In residence

Sean Shepherd

Sean Shepherd will be the featured composer at the Reno Philharmonic’s season opener.

Sean Shepherd will be the featured composer at the Reno Philharmonic’s season opener.

Photo by AMY BECK

Reno Philharmonic Orchestra presents Welcome Home, on Sunday, October 2 at 4 p.m. and Tuesday, October 4 at 7:30 p.m. at the Pioneer Center for the Performing Arts, 100 S. Virginia St., 686-6600. For tickets or more information, visit

Place matters. The environments we interact with, where we come from, all influence how we see the world and how we define ourselves. Reno native Sean Shepherd has returned to his hometown as the first-ever composer in residence of the Reno Philharmonic Orchestra, where he will present a premiere of his Nevada-themed composition “Desert Garden” at Welcome Home, the RPO’s season-opener the first week in October.

Laura Jackson, music director for the RPO, selected Shepherd to be the first composer in residence in her newly created program. The residency is a two-part endeavor, the first being the presentation of Shepherd’s composition “Silvery Rills,” the title of which is taken from the Nevada state song, which premiered in February with the RPO.

Shepherd grew up in Nevada and attended Reed High School. Both of his parents were from central Nevada, and he spent much of his time there. After graduating from high school, Shepherd went on to receive degrees in composition from Indiana University and a Master’s Degree from The Juilliard School. He currently lives in New York City.

“One of the things I was really interested in with doing this residency, anxious to explore, were the young composers who are in our midst,” Shepherd says.

Since becoming composer-in-residence, Shepherd has been mentoring local eighth grader Paul Novak. Novak attends the Davidson Academy, and he has composed a piece, “There Exists a Light in Spring,” that will be performed at the RPO’s Family Show on Oct. 1.

“Paul has so much energy and talent,” says Shepherd. “He’s very fresh and wide-eyed. It gives me a lot of enthusiasm to work with him. There’s a huge amount of imagination that takes place.”

Novak says working with Shepherd has been a great opportunity. He has composed pieces for ensembles but this will be his first large-scale performance.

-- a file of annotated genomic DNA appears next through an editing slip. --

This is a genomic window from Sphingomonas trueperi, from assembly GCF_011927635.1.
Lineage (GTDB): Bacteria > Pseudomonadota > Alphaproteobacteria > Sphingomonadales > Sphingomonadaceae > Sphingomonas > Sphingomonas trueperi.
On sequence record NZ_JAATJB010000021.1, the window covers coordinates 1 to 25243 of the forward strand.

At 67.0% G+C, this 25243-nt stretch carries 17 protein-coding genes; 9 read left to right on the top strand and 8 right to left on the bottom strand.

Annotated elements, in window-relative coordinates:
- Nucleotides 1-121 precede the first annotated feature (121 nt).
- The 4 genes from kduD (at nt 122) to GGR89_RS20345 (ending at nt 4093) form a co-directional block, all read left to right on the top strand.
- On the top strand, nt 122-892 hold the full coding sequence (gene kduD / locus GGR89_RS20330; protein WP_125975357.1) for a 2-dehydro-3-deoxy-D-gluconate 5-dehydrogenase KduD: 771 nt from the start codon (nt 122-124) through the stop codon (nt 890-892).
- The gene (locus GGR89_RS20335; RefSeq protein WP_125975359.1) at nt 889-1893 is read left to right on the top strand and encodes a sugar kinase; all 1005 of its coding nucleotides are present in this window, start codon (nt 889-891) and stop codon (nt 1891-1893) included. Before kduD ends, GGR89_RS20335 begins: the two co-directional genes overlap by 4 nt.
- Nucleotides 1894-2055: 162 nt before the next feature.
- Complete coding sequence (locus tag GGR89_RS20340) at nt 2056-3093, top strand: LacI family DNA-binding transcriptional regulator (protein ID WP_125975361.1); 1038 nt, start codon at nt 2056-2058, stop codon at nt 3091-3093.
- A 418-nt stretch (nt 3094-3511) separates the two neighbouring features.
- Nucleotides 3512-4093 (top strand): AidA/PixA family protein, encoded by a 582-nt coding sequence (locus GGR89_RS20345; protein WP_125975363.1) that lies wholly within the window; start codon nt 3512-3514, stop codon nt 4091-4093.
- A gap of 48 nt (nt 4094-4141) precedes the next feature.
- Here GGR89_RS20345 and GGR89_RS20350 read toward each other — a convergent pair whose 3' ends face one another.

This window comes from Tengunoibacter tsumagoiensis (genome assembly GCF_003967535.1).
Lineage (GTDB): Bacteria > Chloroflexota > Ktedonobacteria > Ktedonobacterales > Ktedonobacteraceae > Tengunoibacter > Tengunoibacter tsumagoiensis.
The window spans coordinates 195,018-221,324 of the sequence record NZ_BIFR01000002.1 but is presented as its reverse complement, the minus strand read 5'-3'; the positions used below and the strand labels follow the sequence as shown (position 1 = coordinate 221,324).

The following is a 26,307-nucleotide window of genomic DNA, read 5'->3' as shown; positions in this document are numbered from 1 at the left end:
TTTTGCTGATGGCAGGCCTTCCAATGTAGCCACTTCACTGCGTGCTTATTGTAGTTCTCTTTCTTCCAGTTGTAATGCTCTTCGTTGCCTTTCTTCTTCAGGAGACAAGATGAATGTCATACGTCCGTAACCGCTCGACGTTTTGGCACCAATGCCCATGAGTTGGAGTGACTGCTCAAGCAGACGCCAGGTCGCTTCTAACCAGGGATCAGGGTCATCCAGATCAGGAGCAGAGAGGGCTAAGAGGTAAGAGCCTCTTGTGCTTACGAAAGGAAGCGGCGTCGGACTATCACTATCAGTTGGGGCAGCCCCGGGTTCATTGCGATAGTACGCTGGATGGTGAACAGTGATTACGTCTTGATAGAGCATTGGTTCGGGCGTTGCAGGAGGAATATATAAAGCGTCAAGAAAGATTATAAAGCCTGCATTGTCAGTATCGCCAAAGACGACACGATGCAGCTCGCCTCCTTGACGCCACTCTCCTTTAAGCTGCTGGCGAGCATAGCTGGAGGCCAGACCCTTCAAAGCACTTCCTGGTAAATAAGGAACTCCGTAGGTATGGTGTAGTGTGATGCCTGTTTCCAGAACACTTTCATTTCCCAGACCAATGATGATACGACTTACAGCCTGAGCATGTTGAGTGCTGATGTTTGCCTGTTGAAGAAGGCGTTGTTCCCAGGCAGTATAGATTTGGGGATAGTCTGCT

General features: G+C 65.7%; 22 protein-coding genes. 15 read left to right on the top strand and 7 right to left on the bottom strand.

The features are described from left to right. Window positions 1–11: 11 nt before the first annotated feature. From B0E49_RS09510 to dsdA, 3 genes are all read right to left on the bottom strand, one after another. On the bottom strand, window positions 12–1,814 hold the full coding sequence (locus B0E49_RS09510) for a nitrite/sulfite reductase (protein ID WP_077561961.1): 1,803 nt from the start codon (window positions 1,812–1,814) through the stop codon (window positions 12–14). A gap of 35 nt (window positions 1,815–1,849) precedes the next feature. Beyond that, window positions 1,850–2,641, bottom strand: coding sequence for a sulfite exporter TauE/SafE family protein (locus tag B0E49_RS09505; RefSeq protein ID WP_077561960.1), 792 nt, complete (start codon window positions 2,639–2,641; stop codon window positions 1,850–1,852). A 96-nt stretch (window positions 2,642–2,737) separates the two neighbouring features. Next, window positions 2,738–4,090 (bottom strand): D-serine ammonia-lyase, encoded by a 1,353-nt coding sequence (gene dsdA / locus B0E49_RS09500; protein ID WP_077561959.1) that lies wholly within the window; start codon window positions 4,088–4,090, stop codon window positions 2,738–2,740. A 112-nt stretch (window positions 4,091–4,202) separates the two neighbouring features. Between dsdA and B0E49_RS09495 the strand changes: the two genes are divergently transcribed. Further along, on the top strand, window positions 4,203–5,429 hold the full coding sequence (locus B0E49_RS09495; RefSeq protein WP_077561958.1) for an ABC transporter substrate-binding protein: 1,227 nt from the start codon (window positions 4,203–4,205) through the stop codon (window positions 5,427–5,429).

“This is the first piece I’ve done that is this long. Composing for an entire orchestra was a new experience, very different. Sean was a lot of help,” says Novak. “What really inspired me was thinking about writing a composition based on an emotion.”

Working with the RPO and the various schools and youth programs has been an enjoyable experience for Shepherd. He has found the community to be very receptive and enthusiastic, and the experience has been an opportunity for him to take his work in new directions.

Shepherd considers his residency a sort of homecoming. Since leaving Nevada after high school, he hadn’t spent much time in his home state. The residency has allowed Shepherd time for reflecting on his homeland, which serves as the inspiration for his piece “Desert Garden.”

“[That] piece comes from my relationship to my homeland,” explains Shepherd. “What was the environment of my incubation and of the first 18 years of my life?”

The piece is part homage, not only to specific people in Shepherd’s family, but to a way of life. Having experienced firsthand the hardships, sacrifices, and wonders of life in Nevada, Shepherd has an internal relationship with this place.

“It’s a beautiful and very difficult way of life that is in danger,” says Shepherd, referring to making a home in the often inhospitable desert and the history of living in this state. “There’s something about the folly of living here. We know life is difficult here, but something about that draws us to it.”

In this way, Shepherd also considers the piece a sort of elegy. The title, “Desert Garden,” is slightly oxymoronic.

“The garden may not last, but the desert certainly will,” Shepherd adds. “The desert starts us off and is what remains and brings us back.”